Girls' body image is determined not only by their self-perceptions but also by the perceptions of others. And for most girls, good health has more to do with presenting a "normal" appearance and being accepted by their peers than maintaining a nutritious diet and being physically fit.
- African Americans have different attitudes about weight, body size, and attractiveness than Caucasians, with overall less drive for thinness and greater acceptance of larger body proportions. (Psychiatry Journal)
- A majority of girls (59 percent) reported dissatisfaction with their body shape, and 66 percent expressed the desire to lose weight. (American Academy of Pediatrics)
- A mother’s weight, body image, attitude, and health habits are strong indicators of whether her daughter is overweight, satisfied with her body, and physically active. Girls look to their mothers for advice on healthy living. (Girl Scout Research Institute)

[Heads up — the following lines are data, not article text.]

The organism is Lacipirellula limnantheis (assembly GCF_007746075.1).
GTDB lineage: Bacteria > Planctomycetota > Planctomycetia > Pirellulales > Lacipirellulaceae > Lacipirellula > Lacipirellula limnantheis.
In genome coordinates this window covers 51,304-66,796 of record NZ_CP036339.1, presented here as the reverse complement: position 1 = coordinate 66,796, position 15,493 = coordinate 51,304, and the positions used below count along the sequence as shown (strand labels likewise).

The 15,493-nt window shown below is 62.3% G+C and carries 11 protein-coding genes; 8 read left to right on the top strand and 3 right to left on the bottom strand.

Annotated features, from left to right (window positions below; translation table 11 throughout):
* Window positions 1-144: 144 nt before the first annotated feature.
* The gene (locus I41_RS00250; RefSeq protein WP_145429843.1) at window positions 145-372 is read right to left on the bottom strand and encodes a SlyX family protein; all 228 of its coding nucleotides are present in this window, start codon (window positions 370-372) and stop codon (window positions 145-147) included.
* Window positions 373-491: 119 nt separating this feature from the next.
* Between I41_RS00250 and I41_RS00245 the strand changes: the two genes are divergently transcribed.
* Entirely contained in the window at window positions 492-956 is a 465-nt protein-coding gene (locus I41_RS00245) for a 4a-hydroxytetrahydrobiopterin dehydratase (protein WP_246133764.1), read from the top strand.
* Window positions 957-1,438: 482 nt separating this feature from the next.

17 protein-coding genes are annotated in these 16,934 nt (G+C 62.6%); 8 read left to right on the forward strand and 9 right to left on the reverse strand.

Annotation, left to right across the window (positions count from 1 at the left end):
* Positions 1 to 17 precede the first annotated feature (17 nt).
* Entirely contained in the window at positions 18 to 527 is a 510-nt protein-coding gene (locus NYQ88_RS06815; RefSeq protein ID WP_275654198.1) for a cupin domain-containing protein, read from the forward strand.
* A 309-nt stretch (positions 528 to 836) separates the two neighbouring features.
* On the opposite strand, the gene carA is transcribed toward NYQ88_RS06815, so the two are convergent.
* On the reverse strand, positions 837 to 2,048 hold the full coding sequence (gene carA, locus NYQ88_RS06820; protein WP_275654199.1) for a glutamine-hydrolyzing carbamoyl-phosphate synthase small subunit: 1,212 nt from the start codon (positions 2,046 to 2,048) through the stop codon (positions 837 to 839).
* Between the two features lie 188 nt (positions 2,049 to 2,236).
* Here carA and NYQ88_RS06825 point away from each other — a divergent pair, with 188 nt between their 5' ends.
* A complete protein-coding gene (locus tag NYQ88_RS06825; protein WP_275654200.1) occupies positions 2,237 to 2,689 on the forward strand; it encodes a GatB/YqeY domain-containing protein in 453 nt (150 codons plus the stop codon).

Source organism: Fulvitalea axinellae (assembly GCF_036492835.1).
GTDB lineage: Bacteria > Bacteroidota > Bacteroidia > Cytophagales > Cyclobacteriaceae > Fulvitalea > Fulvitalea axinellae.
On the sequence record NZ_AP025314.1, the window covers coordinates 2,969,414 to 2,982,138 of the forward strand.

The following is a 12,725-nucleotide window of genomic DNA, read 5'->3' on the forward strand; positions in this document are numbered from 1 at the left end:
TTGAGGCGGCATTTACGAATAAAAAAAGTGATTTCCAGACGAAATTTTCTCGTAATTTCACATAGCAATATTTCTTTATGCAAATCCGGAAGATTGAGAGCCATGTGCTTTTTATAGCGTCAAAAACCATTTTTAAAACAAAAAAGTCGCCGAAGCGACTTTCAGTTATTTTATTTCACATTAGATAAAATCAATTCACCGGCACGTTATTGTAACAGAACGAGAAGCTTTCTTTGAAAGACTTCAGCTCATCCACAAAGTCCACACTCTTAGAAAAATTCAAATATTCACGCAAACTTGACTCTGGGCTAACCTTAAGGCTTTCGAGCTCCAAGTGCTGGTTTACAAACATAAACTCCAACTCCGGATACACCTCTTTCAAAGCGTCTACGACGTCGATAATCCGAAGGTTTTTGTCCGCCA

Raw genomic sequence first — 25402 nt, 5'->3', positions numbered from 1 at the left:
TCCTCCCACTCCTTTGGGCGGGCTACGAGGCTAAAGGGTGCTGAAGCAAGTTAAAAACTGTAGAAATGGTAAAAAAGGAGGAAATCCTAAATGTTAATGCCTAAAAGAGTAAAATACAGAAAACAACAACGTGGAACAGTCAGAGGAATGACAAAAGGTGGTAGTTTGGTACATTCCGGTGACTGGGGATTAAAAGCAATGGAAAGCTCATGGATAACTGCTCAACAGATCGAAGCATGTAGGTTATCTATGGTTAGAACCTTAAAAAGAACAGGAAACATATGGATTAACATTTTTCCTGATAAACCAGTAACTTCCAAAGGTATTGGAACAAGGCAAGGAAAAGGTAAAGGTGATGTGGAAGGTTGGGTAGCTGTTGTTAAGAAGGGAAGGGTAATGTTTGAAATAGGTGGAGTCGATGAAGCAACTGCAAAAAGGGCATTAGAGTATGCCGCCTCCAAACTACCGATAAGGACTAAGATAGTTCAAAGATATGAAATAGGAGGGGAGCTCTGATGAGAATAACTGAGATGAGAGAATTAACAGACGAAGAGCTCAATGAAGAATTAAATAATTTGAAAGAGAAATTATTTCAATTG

- Although about two-thirds (65%) correctly identify themselves as being either normal weight or overweight, one-third of all girls have a distorted idea about their weight. (Girl Scout Research Institute)
- A recent analysis of studies examining body dissatisfaction, eating disorders, and mass media found that participants with body dissatisfaction issues were more adversely affected by media stimuli using thin models than participants without body dissatisfaction issues. In addition, participants below college age were more adversely affected by the presentation of such media than participants aged 19 and older. (International Journal of Eating Disorders)
Related Web Sites